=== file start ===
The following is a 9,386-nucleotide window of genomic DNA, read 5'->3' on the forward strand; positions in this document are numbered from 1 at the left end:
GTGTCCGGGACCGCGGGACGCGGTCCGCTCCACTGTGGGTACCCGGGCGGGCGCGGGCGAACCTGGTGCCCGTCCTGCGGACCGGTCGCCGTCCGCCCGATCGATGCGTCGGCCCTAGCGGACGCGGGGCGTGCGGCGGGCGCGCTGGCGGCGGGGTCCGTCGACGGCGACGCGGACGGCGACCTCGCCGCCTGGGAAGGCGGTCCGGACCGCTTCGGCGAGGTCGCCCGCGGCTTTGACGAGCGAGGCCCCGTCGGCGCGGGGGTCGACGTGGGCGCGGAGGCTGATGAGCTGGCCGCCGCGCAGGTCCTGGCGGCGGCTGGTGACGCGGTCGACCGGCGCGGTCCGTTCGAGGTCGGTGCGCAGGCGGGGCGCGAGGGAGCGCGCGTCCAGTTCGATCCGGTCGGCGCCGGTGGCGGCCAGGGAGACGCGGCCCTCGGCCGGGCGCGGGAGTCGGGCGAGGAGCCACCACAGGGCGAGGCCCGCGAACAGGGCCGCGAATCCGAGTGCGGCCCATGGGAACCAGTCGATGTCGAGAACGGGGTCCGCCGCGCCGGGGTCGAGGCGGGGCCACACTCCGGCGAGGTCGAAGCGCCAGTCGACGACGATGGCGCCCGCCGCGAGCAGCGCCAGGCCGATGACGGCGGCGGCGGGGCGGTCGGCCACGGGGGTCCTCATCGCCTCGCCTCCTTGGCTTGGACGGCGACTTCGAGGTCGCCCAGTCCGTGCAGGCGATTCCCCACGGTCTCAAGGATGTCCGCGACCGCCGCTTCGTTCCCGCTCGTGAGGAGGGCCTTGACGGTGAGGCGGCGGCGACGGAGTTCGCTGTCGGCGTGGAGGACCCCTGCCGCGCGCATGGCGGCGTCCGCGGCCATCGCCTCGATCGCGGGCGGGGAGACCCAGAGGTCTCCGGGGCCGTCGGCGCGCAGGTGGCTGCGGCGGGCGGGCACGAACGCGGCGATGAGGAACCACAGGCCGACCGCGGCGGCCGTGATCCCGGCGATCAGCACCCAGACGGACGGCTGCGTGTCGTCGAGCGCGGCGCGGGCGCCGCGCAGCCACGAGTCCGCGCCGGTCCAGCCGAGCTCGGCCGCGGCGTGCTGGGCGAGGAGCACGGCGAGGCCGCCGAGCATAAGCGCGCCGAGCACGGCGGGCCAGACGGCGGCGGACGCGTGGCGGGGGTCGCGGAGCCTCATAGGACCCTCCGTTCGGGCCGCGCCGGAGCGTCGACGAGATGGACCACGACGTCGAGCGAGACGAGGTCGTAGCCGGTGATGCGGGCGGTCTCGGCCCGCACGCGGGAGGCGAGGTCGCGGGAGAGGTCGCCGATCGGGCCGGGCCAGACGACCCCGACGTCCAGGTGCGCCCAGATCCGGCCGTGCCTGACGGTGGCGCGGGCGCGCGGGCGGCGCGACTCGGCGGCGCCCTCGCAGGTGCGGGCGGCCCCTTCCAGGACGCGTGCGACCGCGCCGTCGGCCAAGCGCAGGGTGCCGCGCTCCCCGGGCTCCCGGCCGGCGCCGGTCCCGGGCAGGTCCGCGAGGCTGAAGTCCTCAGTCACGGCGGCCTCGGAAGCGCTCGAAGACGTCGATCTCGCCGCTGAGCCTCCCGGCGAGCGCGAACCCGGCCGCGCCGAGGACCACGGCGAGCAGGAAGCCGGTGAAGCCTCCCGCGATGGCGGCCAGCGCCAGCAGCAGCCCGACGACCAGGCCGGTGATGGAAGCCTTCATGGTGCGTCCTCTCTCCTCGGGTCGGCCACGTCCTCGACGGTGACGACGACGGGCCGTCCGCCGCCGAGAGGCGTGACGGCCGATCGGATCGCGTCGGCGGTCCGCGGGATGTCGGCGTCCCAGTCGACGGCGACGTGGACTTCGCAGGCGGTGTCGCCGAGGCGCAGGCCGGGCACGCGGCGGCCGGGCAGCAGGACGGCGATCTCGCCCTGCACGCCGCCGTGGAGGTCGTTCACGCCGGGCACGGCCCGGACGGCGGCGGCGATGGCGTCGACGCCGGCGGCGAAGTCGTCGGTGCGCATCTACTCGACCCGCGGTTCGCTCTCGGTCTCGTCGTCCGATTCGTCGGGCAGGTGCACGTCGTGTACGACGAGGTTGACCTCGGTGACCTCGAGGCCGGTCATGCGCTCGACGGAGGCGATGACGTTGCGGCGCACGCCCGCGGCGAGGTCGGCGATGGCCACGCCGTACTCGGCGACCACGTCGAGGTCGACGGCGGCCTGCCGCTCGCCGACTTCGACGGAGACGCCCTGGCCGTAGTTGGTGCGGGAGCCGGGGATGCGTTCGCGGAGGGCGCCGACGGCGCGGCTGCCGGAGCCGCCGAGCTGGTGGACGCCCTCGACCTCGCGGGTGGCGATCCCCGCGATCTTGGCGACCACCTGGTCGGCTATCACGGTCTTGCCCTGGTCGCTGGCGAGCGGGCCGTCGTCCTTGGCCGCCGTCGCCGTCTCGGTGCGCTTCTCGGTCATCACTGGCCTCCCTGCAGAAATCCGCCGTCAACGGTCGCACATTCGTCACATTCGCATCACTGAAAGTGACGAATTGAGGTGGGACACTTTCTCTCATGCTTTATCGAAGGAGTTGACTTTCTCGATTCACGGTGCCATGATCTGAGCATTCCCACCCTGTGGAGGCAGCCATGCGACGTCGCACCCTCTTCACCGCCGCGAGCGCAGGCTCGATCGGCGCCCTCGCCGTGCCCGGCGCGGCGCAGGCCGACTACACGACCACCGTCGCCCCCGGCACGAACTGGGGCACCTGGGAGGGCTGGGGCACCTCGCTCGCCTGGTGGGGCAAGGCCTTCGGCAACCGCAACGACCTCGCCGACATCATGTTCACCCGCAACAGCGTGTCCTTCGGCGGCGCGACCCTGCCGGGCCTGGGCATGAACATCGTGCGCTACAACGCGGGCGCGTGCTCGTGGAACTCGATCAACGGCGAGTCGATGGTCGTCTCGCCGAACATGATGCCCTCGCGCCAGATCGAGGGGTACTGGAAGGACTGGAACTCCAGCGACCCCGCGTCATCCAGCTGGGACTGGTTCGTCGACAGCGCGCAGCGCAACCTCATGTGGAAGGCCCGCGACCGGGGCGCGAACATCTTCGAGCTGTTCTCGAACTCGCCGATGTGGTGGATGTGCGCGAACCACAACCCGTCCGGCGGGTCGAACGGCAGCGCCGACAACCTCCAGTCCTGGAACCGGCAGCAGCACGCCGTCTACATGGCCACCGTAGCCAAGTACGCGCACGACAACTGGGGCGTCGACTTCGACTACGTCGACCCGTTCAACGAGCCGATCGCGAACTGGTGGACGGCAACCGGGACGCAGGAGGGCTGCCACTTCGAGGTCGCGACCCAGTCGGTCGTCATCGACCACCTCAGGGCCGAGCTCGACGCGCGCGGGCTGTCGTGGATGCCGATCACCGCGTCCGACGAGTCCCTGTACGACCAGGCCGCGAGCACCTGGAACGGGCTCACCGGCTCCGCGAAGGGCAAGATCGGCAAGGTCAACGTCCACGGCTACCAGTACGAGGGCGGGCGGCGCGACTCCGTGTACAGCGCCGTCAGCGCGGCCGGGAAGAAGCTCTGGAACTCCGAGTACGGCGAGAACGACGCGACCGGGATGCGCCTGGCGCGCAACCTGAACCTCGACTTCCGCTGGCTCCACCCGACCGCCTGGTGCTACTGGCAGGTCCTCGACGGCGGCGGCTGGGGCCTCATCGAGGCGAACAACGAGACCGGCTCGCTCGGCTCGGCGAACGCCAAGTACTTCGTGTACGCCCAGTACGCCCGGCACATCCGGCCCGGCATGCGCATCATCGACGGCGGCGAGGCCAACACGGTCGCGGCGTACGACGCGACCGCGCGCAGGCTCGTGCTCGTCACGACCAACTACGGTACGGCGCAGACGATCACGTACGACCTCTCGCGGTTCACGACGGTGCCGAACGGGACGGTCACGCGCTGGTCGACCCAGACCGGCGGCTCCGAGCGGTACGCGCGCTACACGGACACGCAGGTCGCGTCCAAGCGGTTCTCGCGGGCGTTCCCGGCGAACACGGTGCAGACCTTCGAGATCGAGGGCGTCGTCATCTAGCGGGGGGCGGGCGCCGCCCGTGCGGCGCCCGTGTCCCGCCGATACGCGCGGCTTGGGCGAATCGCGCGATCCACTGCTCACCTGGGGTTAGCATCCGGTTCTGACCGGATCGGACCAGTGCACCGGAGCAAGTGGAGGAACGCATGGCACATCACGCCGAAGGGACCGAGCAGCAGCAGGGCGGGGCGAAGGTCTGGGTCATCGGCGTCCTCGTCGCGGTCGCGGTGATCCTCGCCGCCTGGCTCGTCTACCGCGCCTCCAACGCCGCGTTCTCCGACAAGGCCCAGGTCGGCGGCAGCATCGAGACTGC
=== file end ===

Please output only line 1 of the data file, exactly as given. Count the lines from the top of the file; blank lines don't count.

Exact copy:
The following is a 9,386-nucleotide window of genomic DNA, read 5'->3' on the forward strand; positions in this document are numbered from 1 at the left end: